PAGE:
“The total number of reported AWD cases across 18 states of Sudan has reached over 35,000—including 800 related deaths since August 2016,” said the UNOCHA Sudan in its latest bimonthly bulletin. OCHA further stressed that “Active transmission of AWD is ongoing” in all the country [NB: the phrase here reflects UN complicity in the refusal to name the disease, which the UN admits does exist in South Sudan, with a border of more than 1,000 miles with Sudan; there is a great deal of cross border movement—ER], in the West Kordofan and Northern states. Supporting the government point of view, the UN agency said: “the source of infection is believed to be contaminated open water sources combined with poor sanitation and hygiene practices.

[The bald lie by Sudanese Minister of Health, Bahar Idris Abugarda, that Sudan is “clear of the acute watery diarrhoea epidemic,” i.e., cholera, is belied by a host of dispatches from the ground in Darfur and elsewhere in Sudan. From the past month:

• Cholera still scourge in Sudan; new disease claims 12 lives in North Darfur capital | Radio Dabanga | October 5, 2017 | NYALA / SINKAT

• 16 cholera dead in West Darfur camp | Radio Dabanga | October 3, 2017 | MURNEI / SINKAT

• WHO urged to take leadership in addressing Sudan cholera epidemic | Radio Dabanga | September 27, 2017 | GENEVA

• Cholera returns to Sudan’s Red Sea state | Radio Dabanga | September 21, 2017 | SINKAT

• Dozens succumb to cholera across Darfur | Radio Dabanga | September 20, 2017 | DARFUR


[The inability of the regime to import adequate supplies of critical medicines makes this year’s especially acute outbreak of malaria extremely dangerous to Sudanese without resources; gross mismanagement of the economy and corruption on a fantastic scale have drained Sudan of the Foreign Exchange Currency necessary for critical imports of medical supplies, wheat for bread, and other staples; see highlighted passages below—ER]

• Surge in malaria cases crowds West Darfur health facilities | Radio Dabanga | October 15, 2017 | SIRBA / EL GENEINA / MURNEI


Health facilities in West Darfur are struggling to handle a surge in Malaria cases, brought on by the rainy season. In Sirba, the hospital must accommodate patients three to a bed. The Coordinator of the Sirba camps for the displaced told Radio Dabanga that a basic school teacher and a basic schoolgirl died in Kendebe on Wednesday. He told Radio Dabanga that the spread of the disease is due to the rainy season and pointed to the rise of incidences of malaria in Kereinik, Beida, and Foro Baranga localities. People in Murnei have also complained of the outbreak and spread of malaria.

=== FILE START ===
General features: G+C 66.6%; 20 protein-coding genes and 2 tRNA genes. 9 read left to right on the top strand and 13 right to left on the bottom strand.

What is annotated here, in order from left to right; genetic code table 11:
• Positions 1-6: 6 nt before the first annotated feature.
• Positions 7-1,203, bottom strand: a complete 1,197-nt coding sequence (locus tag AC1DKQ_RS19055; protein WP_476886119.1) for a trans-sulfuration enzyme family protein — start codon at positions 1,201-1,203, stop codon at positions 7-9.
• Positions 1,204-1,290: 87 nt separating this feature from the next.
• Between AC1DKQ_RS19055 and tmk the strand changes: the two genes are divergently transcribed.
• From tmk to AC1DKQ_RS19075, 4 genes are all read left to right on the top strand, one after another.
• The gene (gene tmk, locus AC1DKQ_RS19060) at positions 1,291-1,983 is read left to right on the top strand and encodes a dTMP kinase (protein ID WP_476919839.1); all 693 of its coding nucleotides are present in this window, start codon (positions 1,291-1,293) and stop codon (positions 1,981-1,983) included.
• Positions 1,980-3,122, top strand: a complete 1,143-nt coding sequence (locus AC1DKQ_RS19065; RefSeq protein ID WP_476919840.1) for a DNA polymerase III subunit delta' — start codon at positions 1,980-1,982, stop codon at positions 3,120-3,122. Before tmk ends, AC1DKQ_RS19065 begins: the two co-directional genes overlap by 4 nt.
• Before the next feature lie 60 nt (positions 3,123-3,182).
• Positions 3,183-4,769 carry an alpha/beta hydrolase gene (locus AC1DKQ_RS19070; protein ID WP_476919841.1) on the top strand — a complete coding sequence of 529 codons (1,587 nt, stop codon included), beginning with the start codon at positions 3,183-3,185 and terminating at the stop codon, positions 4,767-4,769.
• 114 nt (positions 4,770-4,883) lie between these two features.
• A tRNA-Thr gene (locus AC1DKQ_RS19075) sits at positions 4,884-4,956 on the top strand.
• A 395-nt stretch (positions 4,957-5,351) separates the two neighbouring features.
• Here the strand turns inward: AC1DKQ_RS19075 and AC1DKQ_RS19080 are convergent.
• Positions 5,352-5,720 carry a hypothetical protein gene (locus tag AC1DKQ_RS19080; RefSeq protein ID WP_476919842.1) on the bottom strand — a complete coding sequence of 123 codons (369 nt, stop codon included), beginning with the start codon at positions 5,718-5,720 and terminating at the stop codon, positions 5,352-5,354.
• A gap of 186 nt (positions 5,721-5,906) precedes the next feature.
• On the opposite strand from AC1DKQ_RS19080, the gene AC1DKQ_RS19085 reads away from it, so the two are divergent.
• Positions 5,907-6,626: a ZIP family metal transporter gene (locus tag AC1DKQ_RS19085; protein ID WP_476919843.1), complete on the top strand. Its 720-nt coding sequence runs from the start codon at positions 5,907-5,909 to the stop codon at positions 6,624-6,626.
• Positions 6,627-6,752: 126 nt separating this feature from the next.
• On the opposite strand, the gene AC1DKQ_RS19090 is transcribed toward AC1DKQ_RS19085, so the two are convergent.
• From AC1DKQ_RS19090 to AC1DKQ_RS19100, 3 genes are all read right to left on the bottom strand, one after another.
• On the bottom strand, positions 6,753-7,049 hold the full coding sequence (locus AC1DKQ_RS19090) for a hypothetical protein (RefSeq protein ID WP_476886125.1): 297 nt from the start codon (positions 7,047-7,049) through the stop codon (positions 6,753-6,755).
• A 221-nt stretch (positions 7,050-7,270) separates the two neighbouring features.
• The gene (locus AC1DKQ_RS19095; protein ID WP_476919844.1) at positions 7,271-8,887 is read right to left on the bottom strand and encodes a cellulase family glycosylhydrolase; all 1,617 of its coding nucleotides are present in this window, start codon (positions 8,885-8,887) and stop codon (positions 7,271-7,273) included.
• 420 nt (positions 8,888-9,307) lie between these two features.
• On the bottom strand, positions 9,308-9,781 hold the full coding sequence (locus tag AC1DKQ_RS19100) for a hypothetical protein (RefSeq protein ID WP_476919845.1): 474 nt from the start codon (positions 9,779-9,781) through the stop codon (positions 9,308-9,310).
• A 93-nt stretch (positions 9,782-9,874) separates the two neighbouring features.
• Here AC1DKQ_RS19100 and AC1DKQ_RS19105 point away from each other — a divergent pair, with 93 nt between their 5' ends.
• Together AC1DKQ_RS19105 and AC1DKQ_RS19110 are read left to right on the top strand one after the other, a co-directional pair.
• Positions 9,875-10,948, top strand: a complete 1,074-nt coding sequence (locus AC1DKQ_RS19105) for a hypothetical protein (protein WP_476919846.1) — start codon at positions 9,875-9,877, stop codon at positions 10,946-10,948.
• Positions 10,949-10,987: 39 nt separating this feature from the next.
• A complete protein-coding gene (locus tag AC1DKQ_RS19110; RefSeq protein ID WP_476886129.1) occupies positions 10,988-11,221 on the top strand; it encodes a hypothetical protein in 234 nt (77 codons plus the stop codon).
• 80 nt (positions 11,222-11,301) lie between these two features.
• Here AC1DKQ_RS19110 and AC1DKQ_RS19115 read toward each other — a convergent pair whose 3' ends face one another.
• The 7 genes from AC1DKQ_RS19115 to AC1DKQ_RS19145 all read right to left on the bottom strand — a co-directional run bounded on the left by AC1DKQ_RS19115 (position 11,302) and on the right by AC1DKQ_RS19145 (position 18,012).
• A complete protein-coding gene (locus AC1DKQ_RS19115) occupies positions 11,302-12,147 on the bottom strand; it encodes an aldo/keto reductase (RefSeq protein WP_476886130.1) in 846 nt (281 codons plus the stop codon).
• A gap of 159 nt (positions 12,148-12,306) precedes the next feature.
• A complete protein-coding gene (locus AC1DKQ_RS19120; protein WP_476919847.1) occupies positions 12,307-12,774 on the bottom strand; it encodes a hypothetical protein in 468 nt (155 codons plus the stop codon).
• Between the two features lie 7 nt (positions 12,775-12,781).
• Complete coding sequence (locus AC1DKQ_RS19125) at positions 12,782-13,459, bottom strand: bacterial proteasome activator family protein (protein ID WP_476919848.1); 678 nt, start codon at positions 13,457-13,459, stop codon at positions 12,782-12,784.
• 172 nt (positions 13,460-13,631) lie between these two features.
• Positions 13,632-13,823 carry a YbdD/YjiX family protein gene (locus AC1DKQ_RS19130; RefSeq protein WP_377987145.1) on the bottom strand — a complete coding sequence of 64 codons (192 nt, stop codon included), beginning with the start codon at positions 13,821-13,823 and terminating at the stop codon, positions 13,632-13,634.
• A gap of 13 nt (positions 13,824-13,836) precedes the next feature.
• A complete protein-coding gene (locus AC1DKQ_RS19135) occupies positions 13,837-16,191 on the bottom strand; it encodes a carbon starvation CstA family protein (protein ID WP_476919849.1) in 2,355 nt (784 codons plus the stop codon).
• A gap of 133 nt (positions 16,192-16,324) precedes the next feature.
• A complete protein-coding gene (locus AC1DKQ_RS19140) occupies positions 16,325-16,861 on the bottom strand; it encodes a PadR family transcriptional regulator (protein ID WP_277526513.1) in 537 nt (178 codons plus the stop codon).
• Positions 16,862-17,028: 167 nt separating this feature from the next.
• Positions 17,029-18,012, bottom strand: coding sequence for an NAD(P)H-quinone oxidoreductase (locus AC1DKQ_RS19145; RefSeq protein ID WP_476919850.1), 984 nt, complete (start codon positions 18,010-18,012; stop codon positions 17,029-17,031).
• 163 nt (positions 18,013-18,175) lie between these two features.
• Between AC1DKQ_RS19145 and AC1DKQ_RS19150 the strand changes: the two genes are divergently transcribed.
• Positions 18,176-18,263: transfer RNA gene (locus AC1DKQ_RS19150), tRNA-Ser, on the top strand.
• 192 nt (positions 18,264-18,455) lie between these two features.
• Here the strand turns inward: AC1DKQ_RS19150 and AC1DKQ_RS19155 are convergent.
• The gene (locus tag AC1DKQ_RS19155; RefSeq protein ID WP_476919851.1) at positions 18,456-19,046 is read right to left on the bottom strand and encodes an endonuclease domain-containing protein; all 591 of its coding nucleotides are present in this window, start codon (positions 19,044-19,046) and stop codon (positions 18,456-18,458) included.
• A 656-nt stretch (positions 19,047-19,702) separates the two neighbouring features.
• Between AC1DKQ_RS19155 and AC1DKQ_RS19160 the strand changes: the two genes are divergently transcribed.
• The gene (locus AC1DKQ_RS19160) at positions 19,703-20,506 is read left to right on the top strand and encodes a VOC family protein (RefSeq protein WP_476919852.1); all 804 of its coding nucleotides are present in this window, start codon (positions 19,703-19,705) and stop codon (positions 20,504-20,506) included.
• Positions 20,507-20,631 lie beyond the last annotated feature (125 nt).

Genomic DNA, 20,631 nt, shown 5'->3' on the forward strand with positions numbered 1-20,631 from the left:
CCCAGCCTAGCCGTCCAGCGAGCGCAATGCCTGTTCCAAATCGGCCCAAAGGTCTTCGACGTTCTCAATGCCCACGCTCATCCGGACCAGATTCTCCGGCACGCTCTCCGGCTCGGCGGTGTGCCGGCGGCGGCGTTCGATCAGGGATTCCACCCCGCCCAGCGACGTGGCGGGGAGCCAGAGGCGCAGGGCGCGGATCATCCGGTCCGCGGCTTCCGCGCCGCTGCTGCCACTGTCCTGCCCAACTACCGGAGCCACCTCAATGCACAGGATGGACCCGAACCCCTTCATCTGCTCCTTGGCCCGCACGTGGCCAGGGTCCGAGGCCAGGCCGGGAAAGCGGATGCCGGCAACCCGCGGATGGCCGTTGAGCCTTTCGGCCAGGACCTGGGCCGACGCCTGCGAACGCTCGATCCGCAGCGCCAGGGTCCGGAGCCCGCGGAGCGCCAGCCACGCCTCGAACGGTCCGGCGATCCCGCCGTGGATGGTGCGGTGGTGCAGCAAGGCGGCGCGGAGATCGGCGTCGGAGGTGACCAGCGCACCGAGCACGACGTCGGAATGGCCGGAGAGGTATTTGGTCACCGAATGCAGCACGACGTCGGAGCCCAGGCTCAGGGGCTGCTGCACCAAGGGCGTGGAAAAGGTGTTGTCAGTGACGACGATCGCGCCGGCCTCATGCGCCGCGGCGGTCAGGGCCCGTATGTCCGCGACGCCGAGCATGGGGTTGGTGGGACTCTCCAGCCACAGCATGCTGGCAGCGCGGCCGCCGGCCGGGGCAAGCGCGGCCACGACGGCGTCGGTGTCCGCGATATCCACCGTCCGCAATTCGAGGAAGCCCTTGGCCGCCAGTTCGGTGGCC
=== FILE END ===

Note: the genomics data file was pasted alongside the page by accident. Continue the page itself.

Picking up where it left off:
• Malaria in East Darfur, Kassala: ‘More than 50 cases in hospital each day’ | Radio Dabanga | October 17, 2017 | ED DAEIN / KASSALA / DELLING |

East Darfur has seen a surge in malaria cases. The hospital in the state capital receives between 50 to 70 cases each day. On Monday, a medical source at Ed Daein Hospital told Radio Dabanga that 50 to 70 new malaria victims visit the hospital on a daily basis. “Let alone the number of malaria patients in other clinics in the state.”

A doctor at the Ed Daein emergency department reported that the there are cases of normal type malaria, in addition to cases of cerebral malaria that affects the brain. “Of this type we receive between 10 to 12 cases a day.” Medicines to treat malaria have seen a significant price increase in pharmacies outside of the capital, with the price of coartem reaching SDG75 ($11.15),while the price of injections against malaria from SDG70 to SDG90

($13.40). Doctors in West Darfur have reported a surge in the number of malaria patients starting September, crowding health facilities.


In eastern Sudan, the Ministry of Health of Kassala has recognised the spread of malaria and typhoid fevers in the state, and denied the prevalence of dengue fever.

South Kordofan

Medical sources in Tima in the northern part of Delling locality, South Kordofan, announced that more cases of malaria have appeared, especially among children. Speaking to Radio Tamazuj on Thursday, an aid worker in Tima said that there are frequent complaints from locals about the growing spread of malaria among residents, amid an acute shortage of medicines. Kucho Shaine Abajo, director of a local charity organisation working on peace building in the Nuba Mountains region, confirmed to the station that there are no health services in the area.

One of the victims of Khartoum’s military assault on Kalma camp last month; when the camps are dismantled, as Khartoum has repeatedly promised it will undertake as soon as possible, these people will be without the protection of UNAMID or even the minimal safety in numbers that camps provide


(c) 2017 SUDAN Research, Analysis, and Advocacy

Follow Genocide Watch for more updates:

  • Grey Facebook Icon
  • Grey Twitter Icon
  • Grey YouTube Icon
bottom of page